Dust Collector Maintenance Personnel
lf. Nevertheless, there are some best practices and common guidelines that will apply to most, if not all, businesses.
Make Maintenance a Daily Activity
Industry experts agree: maintenance cannot be an afterthought. The foundation of a good maintenance program is to identify, train and hold accountable specific employees to perform maintenance activities on a daily and weekly basis.
Once this is done, a standard set of regular, periodic (daily, weekly or monthly) downdraft table and dust collector maintenance inspection activities can be performed. These activities should be documented on a checklist, and logged in a systematic way, so that changes in the system can be recorded, and analyzed.
Dust Collection System Maintenance Activities
To help illustrate what could be entailed, here are some common system maintenance activities. Again, your business is unique, and the activities may vary, but they can include:
1. Monitoring for Differential Pressure or Pressure Drop
Differential pressure or pressure drop can be an important measure of the condition of a dust collection filter, specifically how much dust or particulate has become embedded in the filter itself. This is because pressure drop measures the change in pressure in a system as material moves through a filter. In theory, in a system where the filter has very little particulate or dust embedded in it (i.e., with a new filter), the pressure in the system downstream of the filter should not change significantly as material moves through the filter. But as the filter collects dust, there can be changes in differential pressure, and this can be an important indicator that preventative maintenance is required. Many companies have a designated employee measure differential pressure daily.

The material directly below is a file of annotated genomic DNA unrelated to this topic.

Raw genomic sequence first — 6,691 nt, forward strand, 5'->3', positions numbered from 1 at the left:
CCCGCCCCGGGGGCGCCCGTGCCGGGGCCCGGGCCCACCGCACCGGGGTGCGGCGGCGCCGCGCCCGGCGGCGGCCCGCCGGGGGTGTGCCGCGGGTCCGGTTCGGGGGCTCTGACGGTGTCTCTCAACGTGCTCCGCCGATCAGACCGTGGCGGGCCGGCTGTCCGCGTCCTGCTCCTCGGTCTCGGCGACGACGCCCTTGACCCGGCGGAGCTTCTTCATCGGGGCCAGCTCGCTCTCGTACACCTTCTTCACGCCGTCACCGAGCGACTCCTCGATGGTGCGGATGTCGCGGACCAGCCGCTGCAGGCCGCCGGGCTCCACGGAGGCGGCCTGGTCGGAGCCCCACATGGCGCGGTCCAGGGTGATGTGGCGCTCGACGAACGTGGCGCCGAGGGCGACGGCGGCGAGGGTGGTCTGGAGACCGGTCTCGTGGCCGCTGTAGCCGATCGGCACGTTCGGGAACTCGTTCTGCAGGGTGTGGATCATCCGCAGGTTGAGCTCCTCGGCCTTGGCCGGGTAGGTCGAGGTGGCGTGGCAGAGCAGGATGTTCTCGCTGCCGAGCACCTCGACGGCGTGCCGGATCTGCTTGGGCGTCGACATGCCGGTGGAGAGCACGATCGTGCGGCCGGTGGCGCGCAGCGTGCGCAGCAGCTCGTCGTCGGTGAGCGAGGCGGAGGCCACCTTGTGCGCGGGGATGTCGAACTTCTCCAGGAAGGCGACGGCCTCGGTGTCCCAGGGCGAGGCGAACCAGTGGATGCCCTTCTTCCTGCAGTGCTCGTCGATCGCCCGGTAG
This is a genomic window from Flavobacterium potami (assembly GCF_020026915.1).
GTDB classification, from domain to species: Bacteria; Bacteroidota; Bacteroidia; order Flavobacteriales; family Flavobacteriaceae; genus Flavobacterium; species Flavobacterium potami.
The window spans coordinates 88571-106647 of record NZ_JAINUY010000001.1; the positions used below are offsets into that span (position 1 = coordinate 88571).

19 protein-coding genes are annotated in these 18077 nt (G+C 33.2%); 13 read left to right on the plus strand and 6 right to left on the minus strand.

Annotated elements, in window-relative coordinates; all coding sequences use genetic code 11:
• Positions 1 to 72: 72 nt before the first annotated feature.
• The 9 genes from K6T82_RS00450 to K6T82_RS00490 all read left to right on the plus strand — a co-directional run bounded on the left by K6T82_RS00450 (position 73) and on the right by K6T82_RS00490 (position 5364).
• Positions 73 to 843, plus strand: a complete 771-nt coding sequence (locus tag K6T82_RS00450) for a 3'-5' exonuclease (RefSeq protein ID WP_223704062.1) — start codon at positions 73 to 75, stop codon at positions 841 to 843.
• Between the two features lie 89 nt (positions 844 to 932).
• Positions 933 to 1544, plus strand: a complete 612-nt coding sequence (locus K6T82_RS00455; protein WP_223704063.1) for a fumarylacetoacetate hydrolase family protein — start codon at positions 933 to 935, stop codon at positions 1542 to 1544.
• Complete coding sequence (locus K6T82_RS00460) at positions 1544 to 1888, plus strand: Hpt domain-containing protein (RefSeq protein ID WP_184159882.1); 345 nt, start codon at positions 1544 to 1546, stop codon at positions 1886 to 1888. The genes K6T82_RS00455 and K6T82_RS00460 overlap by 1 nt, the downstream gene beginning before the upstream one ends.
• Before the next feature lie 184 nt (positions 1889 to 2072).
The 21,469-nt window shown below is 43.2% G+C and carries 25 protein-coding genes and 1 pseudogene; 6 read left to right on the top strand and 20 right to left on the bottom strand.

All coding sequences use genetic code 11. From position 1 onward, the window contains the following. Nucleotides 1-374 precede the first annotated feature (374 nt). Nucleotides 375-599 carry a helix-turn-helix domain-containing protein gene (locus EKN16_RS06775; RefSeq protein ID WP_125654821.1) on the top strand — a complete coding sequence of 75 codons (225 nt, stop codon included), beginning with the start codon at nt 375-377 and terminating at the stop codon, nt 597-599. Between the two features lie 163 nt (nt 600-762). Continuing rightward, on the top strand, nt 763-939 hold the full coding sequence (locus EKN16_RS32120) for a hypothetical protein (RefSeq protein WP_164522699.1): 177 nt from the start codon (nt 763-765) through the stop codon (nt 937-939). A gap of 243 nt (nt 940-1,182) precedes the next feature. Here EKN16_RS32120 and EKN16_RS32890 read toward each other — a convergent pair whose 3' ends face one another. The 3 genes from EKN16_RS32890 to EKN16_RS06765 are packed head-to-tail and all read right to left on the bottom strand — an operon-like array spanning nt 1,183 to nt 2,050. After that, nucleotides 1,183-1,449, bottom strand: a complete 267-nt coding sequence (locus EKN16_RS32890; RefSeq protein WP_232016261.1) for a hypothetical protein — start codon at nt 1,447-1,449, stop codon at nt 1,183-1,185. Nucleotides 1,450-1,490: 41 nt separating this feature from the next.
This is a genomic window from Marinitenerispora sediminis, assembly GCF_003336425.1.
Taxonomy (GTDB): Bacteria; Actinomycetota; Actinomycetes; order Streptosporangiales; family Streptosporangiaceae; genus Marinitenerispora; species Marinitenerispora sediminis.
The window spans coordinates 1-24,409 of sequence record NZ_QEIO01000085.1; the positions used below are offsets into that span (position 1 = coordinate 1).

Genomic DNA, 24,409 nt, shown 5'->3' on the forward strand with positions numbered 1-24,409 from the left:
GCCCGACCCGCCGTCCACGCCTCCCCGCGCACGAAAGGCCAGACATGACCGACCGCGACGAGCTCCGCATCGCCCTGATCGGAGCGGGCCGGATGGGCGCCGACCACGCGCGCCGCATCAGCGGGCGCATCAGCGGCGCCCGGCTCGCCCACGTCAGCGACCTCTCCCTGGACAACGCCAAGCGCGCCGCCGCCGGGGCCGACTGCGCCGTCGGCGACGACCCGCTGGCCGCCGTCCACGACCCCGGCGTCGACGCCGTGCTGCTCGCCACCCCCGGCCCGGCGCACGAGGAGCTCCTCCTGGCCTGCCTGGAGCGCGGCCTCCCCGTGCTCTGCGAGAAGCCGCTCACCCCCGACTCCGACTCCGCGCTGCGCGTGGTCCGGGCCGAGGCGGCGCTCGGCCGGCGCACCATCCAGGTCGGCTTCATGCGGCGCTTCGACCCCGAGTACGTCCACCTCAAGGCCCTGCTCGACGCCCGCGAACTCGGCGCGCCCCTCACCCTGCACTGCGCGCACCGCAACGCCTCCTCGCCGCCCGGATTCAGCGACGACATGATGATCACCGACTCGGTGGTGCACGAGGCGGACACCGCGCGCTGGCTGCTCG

2. Monitoring for Visible Emissions
Another common, often daily maintenance activity many businesses follow is to check for visible emissions of dust from the dust collection system exhaust. These emissions can be an indication of a defective seal or filter, and can create health concerns, as well as damage other system components if not corrected promptly.
3. Inspection of Dust Collection System Component
In addition to daily monitoring for indicators of system performance or required maintenance, it is important to establish a regular schedule for direct inspection of key dust system components. Examples of key system components that should be inspected include:
- Air filter media and filter bags
- Blower fan and motor systems
- Dust collection cleaning systems
Finally: Analyze the Data and Take Action
Conducting regular maintenance inspections and gathering data is only valuable if management regularly analyzes the information collected and takes action. A brief, standing meeting — weekly or monthly – in which key metrics are reviewed and discussed will help ensure that potential problems are flagged early and will build a “preventative maintenance culture” that will improve safety and reduce operating costs. Oftentimes, this data is tracked electronically so analysis can be performed quickly and effectively.
DualDraw: Experts in Dust Collection System Design and Maintenance.
DualDraw has a full line of source capture dust and fume collection equipment, as well as preventative maintenance services. Our in-house experts guide customers to a solution to safely and cost-effectively address their specific dust or fume application. Contact DualDraw today to learn how we can help your business or visit us at www.dualdraw.com.